Hemp has had a mixed press over recent years, but changes to the harvesting and processing of the crop could see it increase in popularity.

The area of contracted hemp is predicted to jump from 2000 to 5000 acres in 2008 and hit 20,000 acres by 2011. At least that is what Hemcore director, and Essex farmer, Dan Squier reckons.

“We believe the markets are there, the production capacity is there, and we’re soon to have the new factory at Halesworth in Suffolk, which will have a 7t/hr capacity, compared with 1-1.5t/hr at the old Maldon site.”

What’s more, the new £3.6m plant – due to open in spring 2008 – will be able to process unretted hemp, which means that the crop can be baled and cleared about 10-14 days after harvest, almost halving the amount of time fields are “tied up”. It also reduces the risk of bad weather damaging the swath and making baling difficult. “We expect to have fields cleared in early September,” Mr Squier says.

The harvesting process itself will also change this season, with all crops cut using a specialised tractor-mounted mower, instead of a forage harvester. “We reckon we were losing up to 2t/ha on the ground, as the forage harvester was smashing the hemp up too much. The new ‘multi-cut’ mower outfit allows us to rake up the crop much cleaner than before.”

Hemp2

Bales should be stored under cover straight away and factory intake is on a “just in time” basis. For 2008/09 prices start at £120/t for September delivery, increasing to £130/t in October and an extra £1.50/t a month onwards to compensate for storage costs. For those with insufficient barn space, Hemcore plans to provide storage for 3000-4000 bales adjacent to the new factory.

But while the harvesting and processing procedures may have improved, haulage is likely to remain a limiting factor for growers outside the immediate vicinity of the factory. Charges range from £4/t (£30/ha) within a 10-mile radius, to £15/t (£112/ha) within 100-miles. Growers wanted for 2008. Call 01279 504 466

Blackgrass control is extra benefit

Just 30 miles by road from Hemcore’s soon-to-close Maldon factory, Robert Bache has been growing a small area (20ha) of hemp in rotation with 1200ha wheat, 263ha oilseed rape, 160ha spring peas, linseed and lucerne for the past 15 years. On balance he is happy with how it has performed, but it has not all been plain sailing.

Drilling does not start until the beginning of May, so there is plenty of time to plough the heavy clay soil and allow it to weather over winter, he says. It also means stale seed-beds can be used to control herbicide-resistant blackgrass. “We plough and heavy press the seed-bed in September and spray it off with glyphosate in December and possibly again in April, just before drilling.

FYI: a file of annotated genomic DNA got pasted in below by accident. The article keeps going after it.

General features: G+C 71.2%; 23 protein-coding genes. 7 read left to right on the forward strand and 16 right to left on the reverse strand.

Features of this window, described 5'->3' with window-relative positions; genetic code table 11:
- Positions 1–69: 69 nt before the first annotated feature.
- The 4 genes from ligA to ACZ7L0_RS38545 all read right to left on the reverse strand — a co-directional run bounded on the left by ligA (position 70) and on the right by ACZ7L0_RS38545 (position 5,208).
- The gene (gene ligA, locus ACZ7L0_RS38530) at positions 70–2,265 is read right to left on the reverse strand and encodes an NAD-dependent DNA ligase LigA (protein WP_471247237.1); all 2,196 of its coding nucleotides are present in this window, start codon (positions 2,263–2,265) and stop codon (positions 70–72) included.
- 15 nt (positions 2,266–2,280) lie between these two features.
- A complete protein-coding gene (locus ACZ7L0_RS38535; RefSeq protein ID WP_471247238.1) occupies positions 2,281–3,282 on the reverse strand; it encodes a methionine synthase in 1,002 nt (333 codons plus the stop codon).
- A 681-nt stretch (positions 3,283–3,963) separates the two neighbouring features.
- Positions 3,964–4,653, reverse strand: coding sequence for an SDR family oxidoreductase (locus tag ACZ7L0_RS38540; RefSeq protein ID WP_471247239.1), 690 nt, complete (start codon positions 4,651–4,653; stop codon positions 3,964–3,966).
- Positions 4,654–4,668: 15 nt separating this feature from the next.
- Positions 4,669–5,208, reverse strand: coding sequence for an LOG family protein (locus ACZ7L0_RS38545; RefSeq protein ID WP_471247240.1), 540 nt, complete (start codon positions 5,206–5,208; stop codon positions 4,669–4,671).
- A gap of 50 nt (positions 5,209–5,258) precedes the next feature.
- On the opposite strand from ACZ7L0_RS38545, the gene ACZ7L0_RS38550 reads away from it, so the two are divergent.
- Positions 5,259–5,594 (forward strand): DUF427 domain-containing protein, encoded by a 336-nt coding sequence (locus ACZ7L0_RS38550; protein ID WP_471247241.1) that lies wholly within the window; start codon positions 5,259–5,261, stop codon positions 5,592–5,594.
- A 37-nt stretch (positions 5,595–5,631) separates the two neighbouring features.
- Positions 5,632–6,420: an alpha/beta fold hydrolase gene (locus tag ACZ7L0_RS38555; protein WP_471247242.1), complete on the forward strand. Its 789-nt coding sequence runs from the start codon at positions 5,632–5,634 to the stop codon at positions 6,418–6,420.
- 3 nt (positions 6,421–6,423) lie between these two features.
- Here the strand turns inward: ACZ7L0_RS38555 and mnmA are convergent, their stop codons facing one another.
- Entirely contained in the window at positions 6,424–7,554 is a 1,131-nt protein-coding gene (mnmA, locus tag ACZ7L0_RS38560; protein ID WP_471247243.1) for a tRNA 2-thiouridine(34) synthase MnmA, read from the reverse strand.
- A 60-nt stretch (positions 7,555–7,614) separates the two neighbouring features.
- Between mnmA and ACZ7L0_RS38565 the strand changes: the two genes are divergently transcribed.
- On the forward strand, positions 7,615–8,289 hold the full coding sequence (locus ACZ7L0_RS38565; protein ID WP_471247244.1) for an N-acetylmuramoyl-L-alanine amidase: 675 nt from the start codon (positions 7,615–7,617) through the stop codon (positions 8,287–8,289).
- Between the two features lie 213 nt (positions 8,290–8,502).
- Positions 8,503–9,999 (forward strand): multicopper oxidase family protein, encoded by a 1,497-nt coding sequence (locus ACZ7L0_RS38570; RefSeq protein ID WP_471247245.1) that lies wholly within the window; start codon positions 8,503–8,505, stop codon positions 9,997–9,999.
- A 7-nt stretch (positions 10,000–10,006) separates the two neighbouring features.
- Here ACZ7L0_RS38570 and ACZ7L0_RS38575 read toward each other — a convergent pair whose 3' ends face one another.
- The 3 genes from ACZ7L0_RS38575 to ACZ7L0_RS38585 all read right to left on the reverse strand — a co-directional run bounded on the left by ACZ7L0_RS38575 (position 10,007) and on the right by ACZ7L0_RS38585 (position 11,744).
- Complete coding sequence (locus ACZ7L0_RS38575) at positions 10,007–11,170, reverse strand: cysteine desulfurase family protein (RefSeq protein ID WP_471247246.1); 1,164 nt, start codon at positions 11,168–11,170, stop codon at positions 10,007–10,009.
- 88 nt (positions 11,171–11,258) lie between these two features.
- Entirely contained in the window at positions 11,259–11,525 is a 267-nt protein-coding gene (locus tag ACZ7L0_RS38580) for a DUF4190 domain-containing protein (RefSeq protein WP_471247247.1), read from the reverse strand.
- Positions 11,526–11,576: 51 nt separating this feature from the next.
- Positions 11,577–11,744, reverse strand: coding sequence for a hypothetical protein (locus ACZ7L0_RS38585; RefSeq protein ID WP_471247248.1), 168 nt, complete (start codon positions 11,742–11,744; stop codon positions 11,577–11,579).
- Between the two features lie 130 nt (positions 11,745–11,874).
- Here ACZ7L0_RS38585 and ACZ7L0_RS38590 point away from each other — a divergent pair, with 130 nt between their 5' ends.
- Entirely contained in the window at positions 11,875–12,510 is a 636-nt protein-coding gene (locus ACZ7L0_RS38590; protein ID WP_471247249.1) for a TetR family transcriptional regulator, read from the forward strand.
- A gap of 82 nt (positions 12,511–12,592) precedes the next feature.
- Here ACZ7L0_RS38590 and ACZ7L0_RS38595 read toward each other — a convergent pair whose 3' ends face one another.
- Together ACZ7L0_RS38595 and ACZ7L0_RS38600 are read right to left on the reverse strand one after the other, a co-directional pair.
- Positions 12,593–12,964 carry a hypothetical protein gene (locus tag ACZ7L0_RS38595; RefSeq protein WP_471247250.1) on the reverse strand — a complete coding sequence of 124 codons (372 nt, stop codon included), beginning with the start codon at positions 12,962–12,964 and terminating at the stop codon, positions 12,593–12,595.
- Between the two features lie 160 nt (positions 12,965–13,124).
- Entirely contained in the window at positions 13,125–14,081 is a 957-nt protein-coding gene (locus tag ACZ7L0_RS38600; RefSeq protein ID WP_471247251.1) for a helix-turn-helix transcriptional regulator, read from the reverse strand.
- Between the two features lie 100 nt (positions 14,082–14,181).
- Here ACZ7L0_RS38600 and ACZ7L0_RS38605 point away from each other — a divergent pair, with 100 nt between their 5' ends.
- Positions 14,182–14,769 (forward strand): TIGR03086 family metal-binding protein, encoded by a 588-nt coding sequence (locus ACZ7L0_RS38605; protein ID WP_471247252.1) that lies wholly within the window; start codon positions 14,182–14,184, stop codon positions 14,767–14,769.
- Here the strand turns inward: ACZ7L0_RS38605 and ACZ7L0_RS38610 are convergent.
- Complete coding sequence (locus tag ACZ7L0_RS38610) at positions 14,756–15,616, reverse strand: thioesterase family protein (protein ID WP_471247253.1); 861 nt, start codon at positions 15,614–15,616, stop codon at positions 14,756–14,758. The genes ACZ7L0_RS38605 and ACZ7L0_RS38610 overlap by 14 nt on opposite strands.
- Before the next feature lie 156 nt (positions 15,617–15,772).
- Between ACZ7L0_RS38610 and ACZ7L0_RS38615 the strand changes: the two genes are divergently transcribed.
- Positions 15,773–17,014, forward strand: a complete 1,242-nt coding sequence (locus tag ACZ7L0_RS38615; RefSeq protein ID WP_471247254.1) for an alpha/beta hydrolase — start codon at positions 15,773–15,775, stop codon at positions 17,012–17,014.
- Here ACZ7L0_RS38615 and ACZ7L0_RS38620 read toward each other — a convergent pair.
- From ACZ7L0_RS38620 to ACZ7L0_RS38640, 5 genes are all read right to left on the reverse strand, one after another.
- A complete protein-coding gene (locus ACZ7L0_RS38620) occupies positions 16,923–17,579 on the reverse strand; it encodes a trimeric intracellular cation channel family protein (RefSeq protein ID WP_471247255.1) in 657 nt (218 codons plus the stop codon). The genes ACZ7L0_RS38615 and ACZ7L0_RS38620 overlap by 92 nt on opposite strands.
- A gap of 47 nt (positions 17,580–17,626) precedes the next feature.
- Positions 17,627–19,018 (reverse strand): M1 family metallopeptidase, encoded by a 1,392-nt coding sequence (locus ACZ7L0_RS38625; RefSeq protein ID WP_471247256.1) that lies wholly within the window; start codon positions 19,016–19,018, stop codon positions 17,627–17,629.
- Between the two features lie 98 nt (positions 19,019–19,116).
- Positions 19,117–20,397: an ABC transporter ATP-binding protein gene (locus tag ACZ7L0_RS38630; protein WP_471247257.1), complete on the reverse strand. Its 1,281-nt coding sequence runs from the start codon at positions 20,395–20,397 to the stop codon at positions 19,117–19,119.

“Hopefully, the hemp will go into a clean seed-bed. Even if weeds do come through, once the crop gets to one true leaf, growth increases very rapidly and smothers everything else.”

Hemp generally stacks up well financially, he says. Straw yields last year averaged 6.4t/ha, giving a gross margin (including contract mowing, but excluding baling and transport) of £404/ha, compared with £250-340/ha for the human consumption peas.

But it was not without its problems, not least the impact of the wet summer on retting and a late harvest. “Hemcore sends a technologist to assess when the hemp’s ready to mow. The final field last year wasn’t harvested until well into September, which was far too late. We virtually followed right behind them picking the bales out of the field before drilling the wheat on 25 October.”

Despite this, and higher transport costs to the new Suffolk plant, Mr Bache thinks he will continue growing hemp next season. “It’s worked well for us. The system now works with square bales, which have helped storage and handling, but I need to be convinced the crop will be removed on time.

“Ultimately, hemp has got industrial end-uses and to my way of thinking, that’s exactly the way farmers ought to be going.”

Hemp pros and cons

Pros

Cons

Sown late April/early May – good weed control opportunity

Pigeon control in first 10-days is crucial

No serious disease threats

Needs moist, warm seed-bed

Little or no herbicide requirement

Haulage costs can be expensive

Attractive gross margin

Harvest can clash with autumn workload

Expanding market for natural plant-based products eg, B&Q insulation, BMW interior car panels, ‘Hemcrete’

Less control over timing of harvest/delivery

New harvesting methods could reduce field wastage

Retting crops has been risky, but new manufacturing processes could overcome this

High potential returns from dual use hemp (seed and fibre), but greater risk.